“Even bums have cellphones,” my mother yells, frustrated that she hadn’t been able to reach me for a few hours. Living in Baltimore, her call came through on my landline in the early evening as I sat in my Brooklyn apartment reading.
“Maybe T-Moble can use that as their next ad campaign,” I reply dryly.
“Don’t be a smartass. If you had a cell phone, I wouldn’t have to put up with this nonsense.” Co-opted by the postmodern concept that instant access is the next best thing to being there, mom’s tirade against me not wanting a cellphone isn’t the first I’ve heard.
There are folks who insist that I’m selfish, silly or some kind of cave dweller who simply refuses to step into the 21st century. One of my best female friends once explained that it’s difficult to make plans with me because of the cellphone issue.
“Why’s that?” I asked, puzzled.
“Well, if I’m running late I can’t contact you.”
Picturing her trying on dresses at Betsey Johnson while I stand on a cold street corner waiting, I blurted, “So be on time!”
Heck, even back in the beeper-wearing 1980s—when all the corner boys and doctors were those sporting small black gadgets on their belts—I wasn’t the one. “Do you know the importance of a skypager?” Q-Tip famously asked once. No, I didn’t.
Perhaps I am slightly selfish, but I never thought that not having a cellphone would cause so much buzz. A few people have even commented that they thought it was brave, like I was a macho Clint Eastwood character in some spaghetti western.
“I wish I had your courage,” they say. Others just glare at me like I recently escaped from the loony bin.
It’s distressing to me how much cellphone usage has changed how society functions in public spaces. From supposedly sane people walking down the block babbling loudly to the more obnoxious ones chatting in movie theaters, there often seems to be no boundaries for hardcore mobile addicts.
Indeed, they’ll talk to anyone, take pictures of everything, and then get mad if you glare at them for being rude.
Recently, a friend commented that, when we had one-on-one conversations, I actually seemed to be paying attention. “You’re the only person I know not Twittering or talking to someone else,” he said. “You’re so present.”
Without a doubt, I’ve seen more than my share of couples on dates who are more connected with their various devices than with each other. Moreover, please don’t let them forget their phones in the house by accident; even if they’re simply going to the corner store, the separation anxiety is crazy.
I’m not worried about catching cellphone radiation cancer; I just don’t want to be bothered.
Meanwhile, there are other folks I could name who buy the latest phones but are usually too preoccupied playing games or downloading apps to answer a mere call.
“That’s not the point, at least I have a phone,” my homeboy Scotty screams. “Don’t be afraid of technology, man.”
While I might’ve been the last person I know to convert from typewriters to a Mac back in the 1990s, my lack of a mobile phone isn’t grounded in fear, but in overexposure to this small, dreaded mechanism that often feels like an anchor.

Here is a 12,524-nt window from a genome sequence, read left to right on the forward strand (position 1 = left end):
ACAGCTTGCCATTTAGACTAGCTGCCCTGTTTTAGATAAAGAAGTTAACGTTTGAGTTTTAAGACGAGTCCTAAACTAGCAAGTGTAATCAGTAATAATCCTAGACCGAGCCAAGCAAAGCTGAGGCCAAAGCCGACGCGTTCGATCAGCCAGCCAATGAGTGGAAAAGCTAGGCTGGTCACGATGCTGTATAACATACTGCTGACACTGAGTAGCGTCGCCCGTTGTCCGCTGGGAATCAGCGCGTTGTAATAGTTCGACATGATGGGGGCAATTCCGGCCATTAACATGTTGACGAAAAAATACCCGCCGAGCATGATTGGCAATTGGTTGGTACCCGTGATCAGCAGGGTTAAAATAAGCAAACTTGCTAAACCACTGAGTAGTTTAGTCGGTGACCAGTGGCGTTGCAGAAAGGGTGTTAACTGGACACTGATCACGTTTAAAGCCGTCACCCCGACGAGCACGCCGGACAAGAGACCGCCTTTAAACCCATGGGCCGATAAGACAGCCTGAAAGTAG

As a writer working from home, where I’m constantly checking messages from my landline, once I leave the house I’d like to be free. I’m not worried about catching cellphone radiation cancer; I just don’t want to be bothered.
“But what if there’s an emergency?” asks a friend, moments after using her phone’s Shazam app to identify the Flock of Seagulls song blaring from the Starbucks speakers.
This same friend mostly uses her phone to update her Facebook page, as she relates tiny details of long runs through the park or leisurely Sunday brunches. However, not having kids, a wife or a steady girlfriend, it’s difficult for me to understand what might be that important that it can’t wait until I get home.
Anyway, every time there’s been a real crisis in New York City—from 9/11 to Hurricane Sandy—cellphone service has been the first thing to go out. Looking at the newspapers after the hurricane, there was something quite strange and ironic seeing people gathered around payphones, waiting to drop their change through the coin slot.
In the end, while my refusal to not be connected by cellphone could be viewed as an immature protest against society, my parents, or the world-at-large, the real truth is I really just don’t want to be bothered. While I’m researching my current work-in-progress at the library, strolling down Broadway on a spring afternoon or catching a spontaneous concert, I’d like to do it without someone chattering in my ear.
I doubt that I’ve missed much.
Cultural critic Michael A. Gonzales has written cover stories for Vibe, Uptown, Essence, XXL, Wax Poetics and elsewhere. He's also written for New York and The Village Voice. Read him at Blackadelic Pop and follow him on Twitter @gonzomike.